The moss-bag technique was widely used to monitor air pollution. However, this simple and economical biomonitoring approach is rarely used to evaluate the aquatic environment quality, especially in lentic ecosystems. In comparison with the chemical monitoring of the pollutant concentrations in the water, the bryomonitoring technique allows the detection of intermittent or sporadic contamination, precise location of contamination sources, and simultaneous monitoring of a large number of contaminants (inorganic and organic) via analysis of a single sample [19]. Furthermore, active bryomonitoring can be used in environments where native mosses are absent, and it improves interpretation of the temporal variation in contaminants by taking into consideration the initial concentrations and time of exposure. The first transplants were applied fifty years ago [20]. Transplants of Fontinalis antipyretica Hedw. have been used to assess river pollution, mainly with heavy metals [21,22]. Fontinalis antipyretica is widespread throughout the northern hemisphere, and it is the most easily recognized aquatic species, as well as it is the most commonly used moss to monitor water quality [23].
Due to their sedentary filter-feeding, geographical distribution, size, and high contaminant bioconcentration facts, mussels are also widely used for assessing the ecological risk of different contaminants [24]. In fact, the Mussel Watch [25,26] is the oldest biomonitoring program in progress worldwide, and it has been successfully developed in many countries to determine the occurrence and the toxic effects of heavy metals in aquatic ecosystems and also human health [27,28,29,30,31]. The Chinese pond mussel, Sinanodonta woodiana (Bivalvia: Unionida: Unionidae) is a widely distributed benthic, freshwater species, with a native range that expands into East Asia from the Russian Far East (Amur Basin) to Taiwan, Indo-China, and Malaysia [32,33]. Currently, the species has widely spread across many regions, e.g., Europe, the USA, Hispaniola, Costa Rica, Indonesia, and the Philippines [34,35]. Moreover, according to Kolarević et al. [36], it fulfills the main criteria required for a bioindicator organism. Earlier studies have revealed the ability of Sinanodonta woodiana (S. woodiana) to accumulate trace elements [37] and pesticides [38], as well as its potential to detect genotoxicity [39], lysosomal membrane destabilization, and respiration rate [40,41]. Lastly, S. woodiana is a traditionally edible species in its native range, including China [42], and the monitoring of different toxicants is essential in terms of human health.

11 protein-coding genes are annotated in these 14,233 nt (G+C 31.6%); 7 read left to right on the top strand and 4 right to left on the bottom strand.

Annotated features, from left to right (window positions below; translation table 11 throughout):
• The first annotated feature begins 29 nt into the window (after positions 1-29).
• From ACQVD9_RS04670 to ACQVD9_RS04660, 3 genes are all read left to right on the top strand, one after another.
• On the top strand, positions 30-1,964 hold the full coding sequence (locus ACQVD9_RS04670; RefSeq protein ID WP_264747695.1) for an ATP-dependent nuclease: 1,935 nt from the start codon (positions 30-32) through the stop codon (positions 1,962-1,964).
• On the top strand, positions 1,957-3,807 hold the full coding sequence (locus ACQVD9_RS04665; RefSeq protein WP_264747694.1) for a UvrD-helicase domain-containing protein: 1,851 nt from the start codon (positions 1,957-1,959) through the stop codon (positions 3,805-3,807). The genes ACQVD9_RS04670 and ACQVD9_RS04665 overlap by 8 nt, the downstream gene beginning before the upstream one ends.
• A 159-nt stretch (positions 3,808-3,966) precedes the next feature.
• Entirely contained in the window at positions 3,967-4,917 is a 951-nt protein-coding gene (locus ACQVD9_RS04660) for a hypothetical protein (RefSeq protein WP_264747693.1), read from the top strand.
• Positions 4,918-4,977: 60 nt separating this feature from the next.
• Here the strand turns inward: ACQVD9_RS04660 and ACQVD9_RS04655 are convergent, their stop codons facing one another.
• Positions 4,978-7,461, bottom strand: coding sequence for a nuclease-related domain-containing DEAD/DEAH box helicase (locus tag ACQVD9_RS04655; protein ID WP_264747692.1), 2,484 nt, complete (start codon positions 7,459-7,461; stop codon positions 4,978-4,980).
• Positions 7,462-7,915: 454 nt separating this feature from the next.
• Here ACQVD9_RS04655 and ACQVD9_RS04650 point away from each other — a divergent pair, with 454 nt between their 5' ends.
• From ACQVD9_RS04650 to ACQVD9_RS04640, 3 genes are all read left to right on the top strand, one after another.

Although active biomonitoring has proven its effectiveness, until now, moss-bags were not applied in standing water bodies, except for a research in a Cu-contaminated lake in Italy [43]. Furthermore, to our knowledge, no studies on simultaneously transplanted mosses and mussels have been performed except a single study on trace metal contamination in rivers in France [44].
Therefore, in the present paper, we aimed to see whether contamination with trace elements and organic contaminants in reservoirs can be detected with the moss-bags technique and caged mussels. For this reason, alive individuals of Fontinalis antipyretica (F. antipyretica) and Sinanodonta woodiana from unpolluted sites were exposed during the summer of 2019 at three reservoirs influenced by industry and untreated wastes in order to study the contamination patterns in both, water and biota.

2. Materials and Methods

2.1. Field Design

Individuals of the aquatic moss F. antipyretica were collected from a small unpolluted stream (42.119625° N, 24.556055° E WGS 84) in Bulgaria. The material was rinsed on-site with the stream water before being transferred to the laboratory. Basal material, material in poor condition, and epiphytes and other foreign objects were removed. The material was divided into three parts for the three studied reservoirs. Flat bags (30 × 20 cm) were prepared with plastic mesh (aperture 1 mm), which was previously rinsed in distilled water and air-dried.
Mussels from one size class (154 ± 5.5 g; 11 ± 3.5 cm) were collected manually from a pool of the Institute of Fisheries and Aquaculture (Bulgaria), where abiotic factors are monitored regularly, and there are no sources of anthropogenic contamination. The mussels were transported to the laboratory on the same day in clean plastic containers filled with pool water. They were left in an aquarium filled with dechlorinated water and pool water (50:50) and fitted with air pumps until the field experiment started. Biometric analyses were performed before and after the exposition according to Gasmi et al. [45]. The total weight (Ww, g) of each mussel was measured after cleaning the outer shells from particles with an analytical balance (Kern, Germany) in g. The shells were measured with a caliper in mm.
Samples from both moss and mussels were taken for analyses of the 24 selected compounds (Al, As, Ca, Cd, Co, Cr, Cu, Fe, Hg, K, Mg, Mn, Na, Ni, P, Pb, Zn, PBDE 28, PBDE 47, PBDE 99, PBDE 100, PBDE 153, PBDE 154, SCCPs) in order to obtain background levels.